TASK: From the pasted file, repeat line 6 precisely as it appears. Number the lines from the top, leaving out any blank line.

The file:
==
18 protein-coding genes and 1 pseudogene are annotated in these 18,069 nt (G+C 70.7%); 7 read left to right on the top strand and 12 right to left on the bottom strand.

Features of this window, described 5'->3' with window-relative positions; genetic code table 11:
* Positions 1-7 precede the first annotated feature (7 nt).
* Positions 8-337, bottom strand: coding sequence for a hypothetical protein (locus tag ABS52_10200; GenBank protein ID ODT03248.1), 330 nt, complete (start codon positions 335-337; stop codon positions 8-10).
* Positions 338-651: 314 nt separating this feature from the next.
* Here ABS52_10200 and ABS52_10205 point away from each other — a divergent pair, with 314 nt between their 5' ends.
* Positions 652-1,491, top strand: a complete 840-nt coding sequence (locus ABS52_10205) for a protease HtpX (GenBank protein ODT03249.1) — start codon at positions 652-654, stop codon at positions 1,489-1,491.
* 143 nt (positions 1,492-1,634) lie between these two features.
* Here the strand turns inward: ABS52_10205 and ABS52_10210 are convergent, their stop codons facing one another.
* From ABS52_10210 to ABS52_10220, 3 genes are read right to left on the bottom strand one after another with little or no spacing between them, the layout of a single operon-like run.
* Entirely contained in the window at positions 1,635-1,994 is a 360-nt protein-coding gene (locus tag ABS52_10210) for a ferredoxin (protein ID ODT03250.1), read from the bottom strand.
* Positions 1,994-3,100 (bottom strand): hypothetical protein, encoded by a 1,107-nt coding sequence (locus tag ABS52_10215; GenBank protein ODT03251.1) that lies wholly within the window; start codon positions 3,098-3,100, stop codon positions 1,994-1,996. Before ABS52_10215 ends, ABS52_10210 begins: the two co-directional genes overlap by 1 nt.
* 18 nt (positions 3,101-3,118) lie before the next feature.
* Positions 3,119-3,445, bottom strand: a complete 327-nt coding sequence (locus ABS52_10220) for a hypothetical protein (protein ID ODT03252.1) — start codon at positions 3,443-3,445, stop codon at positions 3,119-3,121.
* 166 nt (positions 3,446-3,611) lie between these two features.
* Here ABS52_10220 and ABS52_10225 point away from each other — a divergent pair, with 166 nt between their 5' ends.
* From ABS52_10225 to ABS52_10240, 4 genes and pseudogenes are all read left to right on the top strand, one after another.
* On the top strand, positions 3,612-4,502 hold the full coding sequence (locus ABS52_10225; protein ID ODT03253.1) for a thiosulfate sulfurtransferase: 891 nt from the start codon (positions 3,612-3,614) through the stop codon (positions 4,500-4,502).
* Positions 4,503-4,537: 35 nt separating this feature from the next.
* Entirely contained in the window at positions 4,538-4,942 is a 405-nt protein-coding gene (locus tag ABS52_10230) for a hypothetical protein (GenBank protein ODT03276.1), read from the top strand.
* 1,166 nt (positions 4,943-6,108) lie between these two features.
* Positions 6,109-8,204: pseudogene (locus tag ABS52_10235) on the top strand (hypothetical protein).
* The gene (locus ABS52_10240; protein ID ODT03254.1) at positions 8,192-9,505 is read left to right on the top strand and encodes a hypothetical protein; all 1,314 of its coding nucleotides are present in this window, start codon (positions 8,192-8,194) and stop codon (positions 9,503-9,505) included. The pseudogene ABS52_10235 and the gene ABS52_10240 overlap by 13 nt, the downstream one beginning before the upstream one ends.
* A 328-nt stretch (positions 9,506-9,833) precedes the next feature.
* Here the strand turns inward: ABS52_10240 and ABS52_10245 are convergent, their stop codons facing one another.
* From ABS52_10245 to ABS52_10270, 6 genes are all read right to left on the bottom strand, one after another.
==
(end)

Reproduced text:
* Here ABS52_10200 and ABS52_10205 point away from each other — a divergent pair, with 314 nt between their 5' ends.